Saturday, November 2, 2013

November 2, 2013

Last Tuesday, October 26, we were visited by entomologists Dr. Albrecht Koppenhofer and his post doctoral research associate, Olga Kostromytska, from Rutgers University. The purpose of the visit was to collect adult annual bluegrass weevils (ABW)  to be used in a study to determine the degree of insecticidal resistance to products that are traditionally used to control their populations.

The annual bluegrass weevil, which feeds primarily on poa annua, is the most destructive insect that we battle with throughout the year. In the spring the adults emerge from their overwintering sites ( from under debris, leaves, dropped pine needles, etc) and migrate across the rough to greens, tee, and fairways where they lay their first generation eggs inside the sheath of its preferred host,  short cut poa annua. The eggs hatch and the larvae feed on the plant before tunneling out and entering the soil to pupate. This egg laying, feeding and tunneling in the poa plant kills the plant. In the soil they cause no damage, but become adults that will repeat this process. Over the year, up until October, there are multiple overlapping generations, before the adults head back to tree lines to overwinter. 

For each stage of its life cycle, a different insecticide must be used – a contact for the roaming adults, a systemic type for feeding larvae, and a soluble contact that can be watered into the soil to affect the pupae. That is complicated enough, yet what makes control even more difficult is that these weevils have been evolving to be resistant to many of these insecticides to the point that the products offer little if any control. In the end, the weevils are becoming harder to control and populations are growing, and damage is increasing. At courses with a long history of ABW, resistance is a serious problem. At the same time, the annual bluegrass weevil, which once was a threat mostly only to New England, is now evolving to thrive in the warmer temperatures of the Mid - Atlantic States and south.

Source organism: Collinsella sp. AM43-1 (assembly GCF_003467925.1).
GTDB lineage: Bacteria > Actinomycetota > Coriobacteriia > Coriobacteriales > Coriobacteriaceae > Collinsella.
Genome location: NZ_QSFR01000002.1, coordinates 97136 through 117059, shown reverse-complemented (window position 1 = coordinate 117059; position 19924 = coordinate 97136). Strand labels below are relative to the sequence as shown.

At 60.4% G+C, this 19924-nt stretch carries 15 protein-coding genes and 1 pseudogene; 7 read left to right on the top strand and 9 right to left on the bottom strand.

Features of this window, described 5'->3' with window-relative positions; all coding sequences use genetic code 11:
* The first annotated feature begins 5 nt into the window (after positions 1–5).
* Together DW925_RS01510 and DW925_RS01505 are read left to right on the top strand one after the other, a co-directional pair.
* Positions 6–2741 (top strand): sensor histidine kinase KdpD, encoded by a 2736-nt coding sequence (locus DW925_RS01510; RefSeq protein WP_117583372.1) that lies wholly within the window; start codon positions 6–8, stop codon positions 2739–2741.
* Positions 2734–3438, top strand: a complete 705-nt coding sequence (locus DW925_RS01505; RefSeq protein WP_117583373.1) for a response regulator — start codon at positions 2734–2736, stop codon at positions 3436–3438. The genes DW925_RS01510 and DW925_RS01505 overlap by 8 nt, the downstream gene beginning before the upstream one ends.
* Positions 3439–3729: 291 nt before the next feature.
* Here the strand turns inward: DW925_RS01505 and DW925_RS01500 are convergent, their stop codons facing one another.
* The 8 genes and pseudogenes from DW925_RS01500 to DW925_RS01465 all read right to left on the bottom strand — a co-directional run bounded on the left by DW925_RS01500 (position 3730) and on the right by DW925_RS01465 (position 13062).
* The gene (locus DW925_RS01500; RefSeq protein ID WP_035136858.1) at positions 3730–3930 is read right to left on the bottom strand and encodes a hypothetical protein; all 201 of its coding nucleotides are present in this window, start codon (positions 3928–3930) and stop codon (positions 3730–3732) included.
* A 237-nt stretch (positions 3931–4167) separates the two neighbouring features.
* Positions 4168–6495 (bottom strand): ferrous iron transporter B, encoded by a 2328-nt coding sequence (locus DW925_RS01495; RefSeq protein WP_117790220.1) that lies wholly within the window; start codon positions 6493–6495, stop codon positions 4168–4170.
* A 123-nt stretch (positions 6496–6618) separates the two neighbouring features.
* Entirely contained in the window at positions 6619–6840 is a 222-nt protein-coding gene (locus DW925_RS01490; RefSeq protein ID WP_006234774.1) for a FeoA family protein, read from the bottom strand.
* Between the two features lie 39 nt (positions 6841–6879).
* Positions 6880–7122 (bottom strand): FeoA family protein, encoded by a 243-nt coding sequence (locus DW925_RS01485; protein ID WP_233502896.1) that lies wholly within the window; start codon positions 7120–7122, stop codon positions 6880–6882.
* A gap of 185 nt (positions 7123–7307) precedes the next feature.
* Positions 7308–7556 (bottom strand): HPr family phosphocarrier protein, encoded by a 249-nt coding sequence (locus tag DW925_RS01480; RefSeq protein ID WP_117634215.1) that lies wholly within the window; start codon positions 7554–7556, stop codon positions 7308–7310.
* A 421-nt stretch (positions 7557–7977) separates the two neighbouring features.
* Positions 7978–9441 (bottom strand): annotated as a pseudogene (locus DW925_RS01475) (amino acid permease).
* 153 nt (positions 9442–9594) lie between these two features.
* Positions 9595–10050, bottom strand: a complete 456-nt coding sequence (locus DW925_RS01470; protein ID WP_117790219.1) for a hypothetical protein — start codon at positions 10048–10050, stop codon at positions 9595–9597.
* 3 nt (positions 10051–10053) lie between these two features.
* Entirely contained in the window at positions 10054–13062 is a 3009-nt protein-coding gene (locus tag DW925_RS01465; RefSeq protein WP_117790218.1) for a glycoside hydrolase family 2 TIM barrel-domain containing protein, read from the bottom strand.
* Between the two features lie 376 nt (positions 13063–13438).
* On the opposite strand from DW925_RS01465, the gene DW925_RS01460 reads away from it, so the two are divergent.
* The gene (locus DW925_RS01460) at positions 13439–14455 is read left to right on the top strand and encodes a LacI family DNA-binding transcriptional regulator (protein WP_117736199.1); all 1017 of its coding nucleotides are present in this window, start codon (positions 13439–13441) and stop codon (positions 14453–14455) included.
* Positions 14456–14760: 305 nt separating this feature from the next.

At Greate Bay, we began seeing damage just four years ago. I suspect there is a degree of insecticide resistance because each year it has become harder and harder to control the ABW populations here. This year was especially tough. Two years ago we only needed to treat a few areas on the course, and were able to decrease the adult population enough so that subsequent applications were not necessary. Last year though, we needed to treat the entire course and then on certain fairways and most greens we had to follow up again with as many as three subsequent treatments. As late as early October, we were still noticing light damage on the greens, collars, and on some fairways. This sustaining population of ABW might be an indication that the insecticides we use are decreasing in efficacy, due to resistance

Dr. Koppenhofer had contacted the NJ Superintendent’s Association looking for courses that would allow him and his team to collect weevils for a study to determine resistance population levels throughout NJ and surrounding areas. Within a week after volunteering Greate Bay as a collection site, we had set up a date for his visit.

Sampling was simple. The researchers dug out small, 6-8” diameter pieces of sod, about an inch deep, in suspected overwintering sites along the tree lines of hole #7. The sod was placed in five gallon buckets of warm water and a paper towel was laid on the water as a raft for the weevils to hang onto as they floated up wards through the water. The weevils were then collected from the paper towel rafts and put in containers for their trip back to Rutgers. In all, they were hoping to collect at least 1,500 adults, which they did.

Our weevils, along with the ones from other courses taking part in Dr. Koppenhofer’s study, will be tested with various insecticides normally used to control them, and the degree of resistance, if any, will be determined. From this study, alternative treatments and/ or insecticide rotations may be recommended to decrease resistance so that in the future, we will be able to better control the ABW. 

Dr. Koppenhofer collecting weevils on #7

Annual Bluegrass Weevil